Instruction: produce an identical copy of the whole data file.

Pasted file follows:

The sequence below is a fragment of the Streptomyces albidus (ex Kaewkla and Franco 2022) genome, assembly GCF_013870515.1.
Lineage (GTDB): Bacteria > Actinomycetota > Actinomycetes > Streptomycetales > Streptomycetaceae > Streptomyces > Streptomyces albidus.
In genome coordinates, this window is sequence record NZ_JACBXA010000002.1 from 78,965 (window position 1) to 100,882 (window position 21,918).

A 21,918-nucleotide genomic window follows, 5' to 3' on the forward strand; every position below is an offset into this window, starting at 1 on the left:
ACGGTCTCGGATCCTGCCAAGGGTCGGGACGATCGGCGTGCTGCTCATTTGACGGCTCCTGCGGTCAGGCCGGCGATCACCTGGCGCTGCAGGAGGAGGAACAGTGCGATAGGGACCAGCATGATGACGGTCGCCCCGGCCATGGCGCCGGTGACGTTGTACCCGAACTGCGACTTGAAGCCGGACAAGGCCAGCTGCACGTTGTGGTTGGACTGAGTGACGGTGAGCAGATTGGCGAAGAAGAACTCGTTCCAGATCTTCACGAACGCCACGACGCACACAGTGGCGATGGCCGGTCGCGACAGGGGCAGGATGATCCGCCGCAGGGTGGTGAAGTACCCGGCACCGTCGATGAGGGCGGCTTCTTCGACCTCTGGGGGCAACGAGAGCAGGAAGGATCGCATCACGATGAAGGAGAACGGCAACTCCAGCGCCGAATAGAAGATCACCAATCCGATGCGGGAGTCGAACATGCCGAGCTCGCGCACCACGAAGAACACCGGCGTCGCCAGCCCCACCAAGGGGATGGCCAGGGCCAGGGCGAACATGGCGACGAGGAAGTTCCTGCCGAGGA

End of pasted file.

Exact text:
The sequence below is a fragment of the Streptomyces albidus (ex Kaewkla and Franco 2022) genome, assembly GCF_013870515.1.
Lineage (GTDB): Bacteria > Actinomycetota > Actinomycetes > Streptomycetales > Streptomycetaceae > Streptomyces > Streptomyces albidus.
In genome coordinates, this window is sequence record NZ_JACBXA010000002.1 from 78,965 (window position 1) to 100,882 (window position 21,918).

A 21,918-nucleotide genomic window follows, 5' to 3' on the forward strand; every position below is an offset into this window, starting at 1 on the left:
ACGGTCTCGGATCCTGCCAAGGGTCGGGACGATCGGCGTGCTGCTCATTTGACGGCTCCTGCGGTCAGGCCGGCGATCACCTGGCGCTGCAGGAGGAGGAACAGTGCGATAGGGACCAGCATGATGACGGTCGCCCCGGCCATGGCGCCGGTGACGTTGTACCCGAACTGCGACTTGAAGCCGGACAAGGCCAGCTGCACGTTGTGGTTGGACTGAGTGACGGTGAGCAGATTGGCGAAGAAGAACTCGTTCCAGATCTTCACGAACGCCACGACGCACACAGTGGCGATGGCCGGTCGCGACAGGGGCAGGATGATCCGCCGCAGGGTGGTGAAGTACCCGGCACCGTCGATGAGGGCGGCTTCTTCGACCTCTGGGGGCAACGAGAGCAGGAAGGATCGCATCACGATGAAGGAGAACGGCAACTCCAGCGCCGAATAGAAGATCACCAATCCGATGCGGGAGTCGAACATGCCGAGCTCGCGCACCACGAAGAACACCGGCGTCGCCAGCCCCACCAAGGGGATGGCCAGGGCCAGGGCGAACATGGCGACGAGGAAGTTCCTGCCGAGGA